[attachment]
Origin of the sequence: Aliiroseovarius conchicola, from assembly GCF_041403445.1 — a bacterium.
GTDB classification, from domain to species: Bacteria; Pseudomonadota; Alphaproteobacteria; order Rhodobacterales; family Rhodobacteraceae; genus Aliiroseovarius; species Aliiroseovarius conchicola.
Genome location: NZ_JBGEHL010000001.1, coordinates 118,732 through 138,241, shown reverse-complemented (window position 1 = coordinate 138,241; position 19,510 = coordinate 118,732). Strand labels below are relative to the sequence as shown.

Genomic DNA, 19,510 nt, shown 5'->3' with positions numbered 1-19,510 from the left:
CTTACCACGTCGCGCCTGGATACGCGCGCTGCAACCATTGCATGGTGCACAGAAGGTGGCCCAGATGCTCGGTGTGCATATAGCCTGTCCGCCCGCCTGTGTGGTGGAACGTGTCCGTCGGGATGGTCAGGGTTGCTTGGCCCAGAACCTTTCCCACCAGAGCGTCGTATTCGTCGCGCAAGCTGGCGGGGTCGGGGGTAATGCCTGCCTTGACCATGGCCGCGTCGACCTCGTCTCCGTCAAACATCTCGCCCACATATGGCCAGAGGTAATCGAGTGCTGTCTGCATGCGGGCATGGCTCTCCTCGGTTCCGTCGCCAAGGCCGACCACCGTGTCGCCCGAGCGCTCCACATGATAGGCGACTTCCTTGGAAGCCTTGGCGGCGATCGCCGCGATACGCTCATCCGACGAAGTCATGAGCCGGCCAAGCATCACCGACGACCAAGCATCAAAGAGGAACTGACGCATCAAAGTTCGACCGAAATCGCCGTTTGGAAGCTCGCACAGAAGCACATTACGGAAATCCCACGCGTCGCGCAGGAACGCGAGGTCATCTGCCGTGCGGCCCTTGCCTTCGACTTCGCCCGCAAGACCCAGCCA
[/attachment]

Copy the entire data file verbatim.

Origin of the sequence: Aliiroseovarius conchicola, from assembly GCF_041403445.1 — a bacterium.
GTDB classification, from domain to species: Bacteria; Pseudomonadota; Alphaproteobacteria; order Rhodobacterales; family Rhodobacteraceae; genus Aliiroseovarius; species Aliiroseovarius conchicola.
Genome location: NZ_JBGEHL010000001.1, coordinates 118,732 through 138,241, shown reverse-complemented (window position 1 = coordinate 138,241; position 19,510 = coordinate 118,732). Strand labels below are relative to the sequence as shown.

Genomic DNA, 19,510 nt, shown 5'->3' with positions numbered 1-19,510 from the left:
CTTACCACGTCGCGCCTGGATACGCGCGCTGCAACCATTGCATGGTGCACAGAAGGTGGCCCAGATGCTCGGTGTGCATATAGCCTGTCCGCCCGCCTGTGTGGTGGAACGTGTCCGTCGGGATGGTCAGGGTTGCTTGGCCCAGAACCTTTCCCACCAGAGCGTCGTATTCGTCGCGCAAGCTGGCGGGGTCGGGGGTAATGCCTGCCTTGACCATGGCCGCGTCGACCTCGTCTCCGTCAAACATCTCGCCCACATATGGCCAGAGGTAATCGAGTGCTGTCTGCATGCGGGCATGGCTCTCCTCGGTTCCGTCGCCAAGGCCGACCACCGTGTCGCCCGAGCGCTCCACATGATAGGCGACTTCCTTGGAAGCCTTGGCGGCGATCGCCGCGATACGCTCATCCGACGAAGTCATGAGCCGGCCAAGCATCACCGACGACCAAGCATCAAAGAGGAACTGACGCATCAAAGTTCGACCGAAATCGCCGTTTGGAAGCTCGCACAGAAGCACATTACGGAAATCCCACGCGTCGCGCAGGAACGCGAGGTCATCTGCCGTGCGGCCCTTGCCTTCGACTTCGCCCGCAAGACCCAGCCA